Ed Snowden beware: U.S. State Dept. has confirmed history of running covert abductions of Americans in Ecuador
As reported by the Associated Press, Edward Snowden managed to evade U.S. authorities and fly to Ecuador where he is apparently being granted political asylum.
As AP reports:
The former National Security Agency contractor and CIA technician fled Hong Kong and arrived at the Moscow airport, where he planned to spend the night before boarding an Aeroflot flight to Cuba. Ecuador's Foreign Minister Ricardo Patino said his government received an asylum request from Snowden, and the anti-secrecy group WikiLeaks said it would help him.
What AP doesn't know -- and neither do most Americans -- is that the U.S. government has a well-established track record of running covert kidnapping and abduction operations in Ecuador to capture anyone they want. Read The Full Story
U.S. District Court Strikes Down Tennessee Law Giving Two Major Parties Best Spot on Ballot; and Also Strikes Down Petition Requirement Again
On June 18, U.S. District Court Judge William J. Haynes ruled that Tennessee’s law, giving the two largest parties the best spots on the general election ballot, is unconstitutional. He also again struck down the law that requires newly-qualifying parties to submit 40,042 valid signatures (2.5% of the last gubernatorial vote).
Judge Haynes had struck down the number of signatures in the same case, but the Sixth Circuit had remanded the case back to him, and requested that he review the number of signatures again. The Sixth Circuit mentioned that in 1971, the U.S. Supreme Court had upheld Georgia’s petition requirement of 5% of the number of registered voters. In response, Judge Haynes reaffirmed his original decision, pointing out that Tennessee is obviously not concerned about crowded ballots, because it allows presidential primary candidates to get on the ballot with only 2,500 signatures; and it lets all candidates for other office get on primary ballots with only 25 signatures. Also he mentioned that Tennessee lets independent candidates get on the ballot for President with 275 signatures and independent candidates for all other office only need 25 signatures.
The part of the decision on ballot order of candidates is surely the most thorough court opinion on that subject ever written. The opinion contains an exhaustive report on research on whether ballot access order affects voting behavior. Read The Full Story
The Tennessee Department of Environment and Conservation deputy director Sherwin Smith is warning citizens to think before they start raising concerns about water quality because they could be charged with making terroristic threats. Smith told Maury County resident that unfounded complaints could be considered an “act of terrorism” and turned over the the police and the FBI. The meeting followed complaints about water quality in Mt. Pleasant, Tennessee where children have become ill drinking the water. That left residents with the sense that they were being given a Sophie’s Choice by the TDEC: live with sick children or face a possible charge of being a terrorist. Read The Full Story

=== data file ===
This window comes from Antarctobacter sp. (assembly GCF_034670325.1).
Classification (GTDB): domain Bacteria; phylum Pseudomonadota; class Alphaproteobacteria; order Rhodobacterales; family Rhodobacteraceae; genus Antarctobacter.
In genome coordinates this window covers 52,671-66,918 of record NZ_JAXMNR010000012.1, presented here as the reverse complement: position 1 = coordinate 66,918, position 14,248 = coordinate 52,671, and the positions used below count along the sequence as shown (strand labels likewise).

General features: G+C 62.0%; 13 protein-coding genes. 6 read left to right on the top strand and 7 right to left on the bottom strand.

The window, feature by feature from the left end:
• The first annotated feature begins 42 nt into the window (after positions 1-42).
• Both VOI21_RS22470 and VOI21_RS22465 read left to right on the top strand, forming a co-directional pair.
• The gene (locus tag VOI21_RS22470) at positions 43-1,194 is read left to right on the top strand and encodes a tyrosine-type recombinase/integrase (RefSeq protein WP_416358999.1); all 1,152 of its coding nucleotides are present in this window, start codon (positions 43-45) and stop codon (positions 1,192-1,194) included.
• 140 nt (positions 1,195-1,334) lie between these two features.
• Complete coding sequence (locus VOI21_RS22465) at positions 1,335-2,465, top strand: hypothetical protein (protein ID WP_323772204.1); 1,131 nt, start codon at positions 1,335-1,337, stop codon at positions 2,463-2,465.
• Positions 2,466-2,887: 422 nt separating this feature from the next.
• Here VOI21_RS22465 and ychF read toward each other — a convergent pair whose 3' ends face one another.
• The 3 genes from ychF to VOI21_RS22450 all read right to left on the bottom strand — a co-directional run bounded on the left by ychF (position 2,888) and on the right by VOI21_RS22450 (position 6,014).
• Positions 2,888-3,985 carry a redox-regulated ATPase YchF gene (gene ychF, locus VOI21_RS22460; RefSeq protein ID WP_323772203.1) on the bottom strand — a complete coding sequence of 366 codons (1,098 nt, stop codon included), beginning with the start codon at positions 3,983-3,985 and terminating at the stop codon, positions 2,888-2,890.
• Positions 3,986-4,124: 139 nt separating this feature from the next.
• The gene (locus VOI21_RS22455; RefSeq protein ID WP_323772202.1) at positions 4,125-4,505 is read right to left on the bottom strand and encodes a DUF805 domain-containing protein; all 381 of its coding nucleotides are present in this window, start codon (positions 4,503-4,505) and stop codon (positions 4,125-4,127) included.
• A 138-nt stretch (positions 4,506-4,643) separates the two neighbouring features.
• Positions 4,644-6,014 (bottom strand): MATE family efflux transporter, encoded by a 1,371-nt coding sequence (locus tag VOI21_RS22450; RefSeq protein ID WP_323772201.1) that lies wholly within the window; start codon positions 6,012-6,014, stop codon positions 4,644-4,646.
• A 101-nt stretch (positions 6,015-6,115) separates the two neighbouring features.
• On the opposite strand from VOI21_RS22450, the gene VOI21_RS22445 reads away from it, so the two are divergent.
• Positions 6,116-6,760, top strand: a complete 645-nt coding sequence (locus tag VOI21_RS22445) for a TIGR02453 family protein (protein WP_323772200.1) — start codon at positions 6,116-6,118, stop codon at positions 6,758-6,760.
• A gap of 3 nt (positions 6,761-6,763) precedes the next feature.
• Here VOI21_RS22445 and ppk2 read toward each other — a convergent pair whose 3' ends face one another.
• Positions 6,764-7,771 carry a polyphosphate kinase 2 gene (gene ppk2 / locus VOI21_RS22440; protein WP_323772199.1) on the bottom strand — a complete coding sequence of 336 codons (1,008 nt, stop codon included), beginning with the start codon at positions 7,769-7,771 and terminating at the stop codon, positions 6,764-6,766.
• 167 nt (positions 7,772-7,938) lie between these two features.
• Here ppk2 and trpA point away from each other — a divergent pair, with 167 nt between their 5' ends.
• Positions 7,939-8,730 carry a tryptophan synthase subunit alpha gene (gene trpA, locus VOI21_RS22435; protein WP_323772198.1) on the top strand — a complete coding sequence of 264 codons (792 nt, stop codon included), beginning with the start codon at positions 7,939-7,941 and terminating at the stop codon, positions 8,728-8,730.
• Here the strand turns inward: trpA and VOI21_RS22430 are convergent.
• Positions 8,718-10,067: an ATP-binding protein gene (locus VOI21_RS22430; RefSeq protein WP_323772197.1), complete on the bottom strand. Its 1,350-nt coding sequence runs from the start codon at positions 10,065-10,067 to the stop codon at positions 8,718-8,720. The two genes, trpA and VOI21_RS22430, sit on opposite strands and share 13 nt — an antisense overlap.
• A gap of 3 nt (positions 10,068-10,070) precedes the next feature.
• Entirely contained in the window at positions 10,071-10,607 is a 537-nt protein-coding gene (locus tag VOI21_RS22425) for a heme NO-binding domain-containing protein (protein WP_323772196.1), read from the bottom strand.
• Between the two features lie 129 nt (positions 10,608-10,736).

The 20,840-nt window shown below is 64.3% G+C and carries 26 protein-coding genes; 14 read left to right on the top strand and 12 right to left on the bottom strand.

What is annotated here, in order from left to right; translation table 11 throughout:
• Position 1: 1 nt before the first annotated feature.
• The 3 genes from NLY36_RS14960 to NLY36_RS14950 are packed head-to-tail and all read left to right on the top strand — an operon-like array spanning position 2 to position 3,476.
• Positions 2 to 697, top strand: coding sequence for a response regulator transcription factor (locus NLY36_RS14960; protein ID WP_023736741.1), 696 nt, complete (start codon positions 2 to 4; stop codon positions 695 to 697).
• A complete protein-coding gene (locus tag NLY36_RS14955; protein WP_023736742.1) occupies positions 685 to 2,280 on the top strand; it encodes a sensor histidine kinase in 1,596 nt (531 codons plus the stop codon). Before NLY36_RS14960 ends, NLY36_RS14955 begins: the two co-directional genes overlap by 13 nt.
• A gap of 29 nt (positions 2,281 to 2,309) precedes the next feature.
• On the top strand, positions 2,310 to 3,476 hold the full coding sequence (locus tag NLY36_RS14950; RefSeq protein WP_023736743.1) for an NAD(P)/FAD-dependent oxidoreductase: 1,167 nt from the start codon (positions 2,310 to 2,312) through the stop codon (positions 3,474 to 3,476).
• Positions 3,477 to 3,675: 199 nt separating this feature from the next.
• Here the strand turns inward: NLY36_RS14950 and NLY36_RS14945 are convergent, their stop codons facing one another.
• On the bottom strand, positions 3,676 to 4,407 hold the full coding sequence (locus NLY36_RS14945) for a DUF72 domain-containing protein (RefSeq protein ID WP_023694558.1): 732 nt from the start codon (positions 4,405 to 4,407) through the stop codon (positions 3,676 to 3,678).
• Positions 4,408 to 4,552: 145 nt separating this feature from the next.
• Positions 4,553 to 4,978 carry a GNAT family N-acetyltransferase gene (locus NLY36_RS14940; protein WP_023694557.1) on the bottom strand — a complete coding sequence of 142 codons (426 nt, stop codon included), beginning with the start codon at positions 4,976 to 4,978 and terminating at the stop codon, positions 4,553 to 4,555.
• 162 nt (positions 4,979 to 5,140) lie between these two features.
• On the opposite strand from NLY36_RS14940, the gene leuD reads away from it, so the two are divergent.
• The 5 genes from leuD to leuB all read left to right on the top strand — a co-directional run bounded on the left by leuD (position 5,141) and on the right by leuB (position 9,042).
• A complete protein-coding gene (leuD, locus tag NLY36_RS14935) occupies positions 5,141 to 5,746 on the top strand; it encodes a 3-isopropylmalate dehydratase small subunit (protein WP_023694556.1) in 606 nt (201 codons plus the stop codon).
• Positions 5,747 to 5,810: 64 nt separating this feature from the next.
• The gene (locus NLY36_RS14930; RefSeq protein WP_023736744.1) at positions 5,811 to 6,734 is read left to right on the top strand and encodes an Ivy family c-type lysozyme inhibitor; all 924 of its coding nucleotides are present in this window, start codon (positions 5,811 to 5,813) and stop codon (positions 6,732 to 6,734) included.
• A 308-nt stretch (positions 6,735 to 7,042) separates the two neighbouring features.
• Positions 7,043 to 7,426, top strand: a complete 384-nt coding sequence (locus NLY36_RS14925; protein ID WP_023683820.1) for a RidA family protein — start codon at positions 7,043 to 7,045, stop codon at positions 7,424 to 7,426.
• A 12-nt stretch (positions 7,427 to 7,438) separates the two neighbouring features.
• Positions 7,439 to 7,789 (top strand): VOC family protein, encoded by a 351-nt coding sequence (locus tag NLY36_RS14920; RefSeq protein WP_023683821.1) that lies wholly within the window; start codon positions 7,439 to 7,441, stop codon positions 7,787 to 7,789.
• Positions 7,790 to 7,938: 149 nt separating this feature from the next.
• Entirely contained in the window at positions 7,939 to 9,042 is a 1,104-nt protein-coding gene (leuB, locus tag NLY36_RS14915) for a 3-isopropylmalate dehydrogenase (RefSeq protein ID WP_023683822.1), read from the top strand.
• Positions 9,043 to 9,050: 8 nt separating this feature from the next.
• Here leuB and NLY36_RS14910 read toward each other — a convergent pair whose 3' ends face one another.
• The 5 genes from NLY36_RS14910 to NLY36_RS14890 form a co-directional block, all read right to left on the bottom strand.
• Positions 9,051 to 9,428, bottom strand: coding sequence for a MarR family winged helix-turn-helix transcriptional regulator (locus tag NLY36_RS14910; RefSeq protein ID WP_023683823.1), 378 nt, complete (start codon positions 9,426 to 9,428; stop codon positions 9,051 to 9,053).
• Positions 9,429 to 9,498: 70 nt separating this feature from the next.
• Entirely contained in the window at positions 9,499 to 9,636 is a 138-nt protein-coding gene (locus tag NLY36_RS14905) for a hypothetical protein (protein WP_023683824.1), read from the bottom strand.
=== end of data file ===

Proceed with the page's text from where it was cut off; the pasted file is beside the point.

Even before a former U.S. intelligence contractor exposed the secret collection of Americans’ phone records, the Obama administration was pressing a government-wide crackdown on security threats that requires federal employees to keep closer tabs on their co-workers and exhorts managers to punish those who fail to report their suspicions.
President Barack Obama’s unprecedented initiative, known as the Insider Threat Program, is sweeping in its reach. It has received scant public attention even though it extends beyond the U.S. national security bureaucracies to most federal departments and agencies nationwide, including the Peace Corps, the Social Security Administration and the Education and Agriculture departments. It emphasizes leaks of classified material, but catchall definitions of “insider threat” give agencies latitude to pursue and penalize a range of other conduct. Read The Full Story
One of the nation's best-known charities is paying disabled workers as little as 22 cents an hour, thanks to a 75-year-old legal loophole that critics say needs to be closed.
Goodwill Industries, a multibillion-dollar company whose executives make six-figure salaries, is among the nonprofit groups permitted to pay thousands of disabled workers far less than minimum wage because of a federal law known as Section 14 (c). Labor Department records show that some Goodwill workers in Pennsylvania earned wages as low as 22, 38 and 41 cents per hour in 2011. Read The Full Story